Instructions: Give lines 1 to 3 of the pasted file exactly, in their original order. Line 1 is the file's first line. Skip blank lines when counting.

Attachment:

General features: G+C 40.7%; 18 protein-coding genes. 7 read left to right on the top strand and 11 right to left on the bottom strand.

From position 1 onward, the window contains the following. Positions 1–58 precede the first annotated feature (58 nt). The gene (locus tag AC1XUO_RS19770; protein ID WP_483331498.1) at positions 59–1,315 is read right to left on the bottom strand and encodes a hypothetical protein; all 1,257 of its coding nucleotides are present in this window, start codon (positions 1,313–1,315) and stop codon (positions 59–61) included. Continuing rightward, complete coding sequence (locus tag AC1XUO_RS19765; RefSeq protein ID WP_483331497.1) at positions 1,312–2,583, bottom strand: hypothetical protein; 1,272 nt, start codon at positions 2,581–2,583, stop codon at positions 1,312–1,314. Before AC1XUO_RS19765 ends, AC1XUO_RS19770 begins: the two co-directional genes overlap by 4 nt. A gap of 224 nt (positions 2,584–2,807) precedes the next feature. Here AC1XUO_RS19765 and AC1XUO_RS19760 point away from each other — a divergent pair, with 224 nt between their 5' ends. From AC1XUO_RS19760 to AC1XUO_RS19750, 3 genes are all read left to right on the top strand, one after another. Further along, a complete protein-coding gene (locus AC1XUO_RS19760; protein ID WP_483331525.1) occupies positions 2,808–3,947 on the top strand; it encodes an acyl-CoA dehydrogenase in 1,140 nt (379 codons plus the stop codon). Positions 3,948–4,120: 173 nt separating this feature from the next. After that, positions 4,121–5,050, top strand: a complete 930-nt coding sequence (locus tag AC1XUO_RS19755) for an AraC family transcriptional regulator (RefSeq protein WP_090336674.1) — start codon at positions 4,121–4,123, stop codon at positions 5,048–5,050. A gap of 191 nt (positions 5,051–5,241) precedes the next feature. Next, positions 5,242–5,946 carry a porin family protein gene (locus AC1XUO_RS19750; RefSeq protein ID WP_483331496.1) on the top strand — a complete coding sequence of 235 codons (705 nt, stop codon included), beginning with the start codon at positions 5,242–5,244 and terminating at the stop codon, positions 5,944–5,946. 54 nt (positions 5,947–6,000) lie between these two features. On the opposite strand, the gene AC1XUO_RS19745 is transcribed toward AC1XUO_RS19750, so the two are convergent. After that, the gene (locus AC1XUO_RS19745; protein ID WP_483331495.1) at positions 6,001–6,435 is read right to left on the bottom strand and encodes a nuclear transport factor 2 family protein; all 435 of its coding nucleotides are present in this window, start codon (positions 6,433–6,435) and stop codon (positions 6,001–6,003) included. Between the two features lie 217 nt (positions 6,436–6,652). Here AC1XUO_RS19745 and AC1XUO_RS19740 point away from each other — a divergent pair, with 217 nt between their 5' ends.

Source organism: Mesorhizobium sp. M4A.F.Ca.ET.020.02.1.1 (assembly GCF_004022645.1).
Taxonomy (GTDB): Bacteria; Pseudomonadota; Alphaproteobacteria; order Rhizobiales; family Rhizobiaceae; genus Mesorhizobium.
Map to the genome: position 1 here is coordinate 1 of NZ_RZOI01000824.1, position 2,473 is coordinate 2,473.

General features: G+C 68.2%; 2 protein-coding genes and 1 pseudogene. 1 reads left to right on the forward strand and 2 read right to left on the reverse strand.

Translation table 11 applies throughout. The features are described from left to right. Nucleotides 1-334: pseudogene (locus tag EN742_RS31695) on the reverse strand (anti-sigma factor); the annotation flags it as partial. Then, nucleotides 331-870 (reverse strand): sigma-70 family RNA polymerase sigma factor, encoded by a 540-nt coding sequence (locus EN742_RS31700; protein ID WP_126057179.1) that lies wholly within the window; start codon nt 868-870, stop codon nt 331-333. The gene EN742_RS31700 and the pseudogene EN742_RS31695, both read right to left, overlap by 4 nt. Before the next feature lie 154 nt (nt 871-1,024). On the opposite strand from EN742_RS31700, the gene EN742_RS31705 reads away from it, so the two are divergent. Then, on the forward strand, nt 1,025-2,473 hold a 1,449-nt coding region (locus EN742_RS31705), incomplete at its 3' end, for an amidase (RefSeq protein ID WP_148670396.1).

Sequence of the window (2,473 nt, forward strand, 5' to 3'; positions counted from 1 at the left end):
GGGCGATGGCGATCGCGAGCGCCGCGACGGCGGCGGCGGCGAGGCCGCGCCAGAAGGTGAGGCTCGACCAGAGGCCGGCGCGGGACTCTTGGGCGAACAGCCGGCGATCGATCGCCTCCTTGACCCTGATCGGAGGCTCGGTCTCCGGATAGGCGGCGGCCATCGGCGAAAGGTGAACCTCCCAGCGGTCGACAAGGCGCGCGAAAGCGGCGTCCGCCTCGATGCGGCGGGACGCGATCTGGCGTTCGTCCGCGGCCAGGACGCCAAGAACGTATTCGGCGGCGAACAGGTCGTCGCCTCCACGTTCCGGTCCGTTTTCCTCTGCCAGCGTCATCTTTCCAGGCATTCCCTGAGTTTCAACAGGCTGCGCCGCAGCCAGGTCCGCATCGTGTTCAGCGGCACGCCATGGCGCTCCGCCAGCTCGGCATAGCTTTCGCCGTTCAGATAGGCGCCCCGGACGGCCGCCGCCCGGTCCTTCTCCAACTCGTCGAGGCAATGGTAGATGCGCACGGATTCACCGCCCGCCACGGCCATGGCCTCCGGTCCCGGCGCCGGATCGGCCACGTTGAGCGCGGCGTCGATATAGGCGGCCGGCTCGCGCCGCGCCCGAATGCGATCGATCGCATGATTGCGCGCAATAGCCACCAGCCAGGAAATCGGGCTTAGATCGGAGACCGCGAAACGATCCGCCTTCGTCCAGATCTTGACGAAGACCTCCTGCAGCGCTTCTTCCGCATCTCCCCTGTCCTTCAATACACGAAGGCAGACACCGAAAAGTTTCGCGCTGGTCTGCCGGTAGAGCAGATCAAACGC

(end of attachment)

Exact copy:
General features: G+C 40.7%; 18 protein-coding genes. 7 read left to right on the top strand and 11 right to left on the bottom strand.

From position 1 onward, the window contains the following. Positions 1–58 precede the first annotated feature (58 nt). The gene (locus tag AC1XUO_RS19770; protein ID WP_483331498.1) at positions 59–1,315 is read right to left on the bottom strand and encodes a hypothetical protein; all 1,257 of its coding nucleotides are present in this window, start codon (positions 1,313–1,315) and stop codon (positions 59–61) included. Continuing rightward, complete coding sequence (locus tag AC1XUO_RS19765; RefSeq protein ID WP_483331497.1) at positions 1,312–2,583, bottom strand: hypothetical protein; 1,272 nt, start codon at positions 2,581–2,583, stop codon at positions 1,312–1,314. Before AC1XUO_RS19765 ends, AC1XUO_RS19770 begins: the two co-directional genes overlap by 4 nt. A gap of 224 nt (positions 2,584–2,807) precedes the next feature. Here AC1XUO_RS19765 and AC1XUO_RS19760 point away from each other — a divergent pair, with 224 nt between their 5' ends. From AC1XUO_RS19760 to AC1XUO_RS19750, 3 genes are all read left to right on the top strand, one after another. Further along, a complete protein-coding gene (locus AC1XUO_RS19760; protein ID WP_483331525.1) occupies positions 2,808–3,947 on the top strand; it encodes an acyl-CoA dehydrogenase in 1,140 nt (379 codons plus the stop codon). Positions 3,948–4,120: 173 nt separating this feature from the next. After that, positions 4,121–5,050, top strand: a complete 930-nt coding sequence (locus tag AC1XUO_RS19755) for an AraC family transcriptional regulator (RefSeq protein WP_090336674.1) — start codon at positions 4,121–4,123, stop codon at positions 5,048–5,050. A gap of 191 nt (positions 5,051–5,241) precedes the next feature. Next, positions 5,242–5,946 carry a porin family protein gene (locus AC1XUO_RS19750; RefSeq protein ID WP_483331496.1) on the top strand — a complete coding sequence of 235 codons (705 nt, stop codon included), beginning with the start codon at positions 5,242–5,244 and terminating at the stop codon, positions 5,944–5,946. 54 nt (positions 5,947–6,000) lie between these two features. On the opposite strand, the gene AC1XUO_RS19745 is transcribed toward AC1XUO_RS19750, so the two are convergent. After that, the gene (locus AC1XUO_RS19745; protein ID WP_483331495.1) at positions 6,001–6,435 is read right to left on the bottom strand and encodes a nuclear transport factor 2 family protein; all 435 of its coding nucleotides are present in this window, start codon (positions 6,433–6,435) and stop codon (positions 6,001–6,003) included. Between the two features lie 217 nt (positions 6,436–6,652). Here AC1XUO_RS19745 and AC1XUO_RS19740 point away from each other — a divergent pair, with 217 nt between their 5' ends.

Source organism: Mesorhizobium sp. M4A.F.Ca.ET.020.02.1.1 (assembly GCF_004022645.1).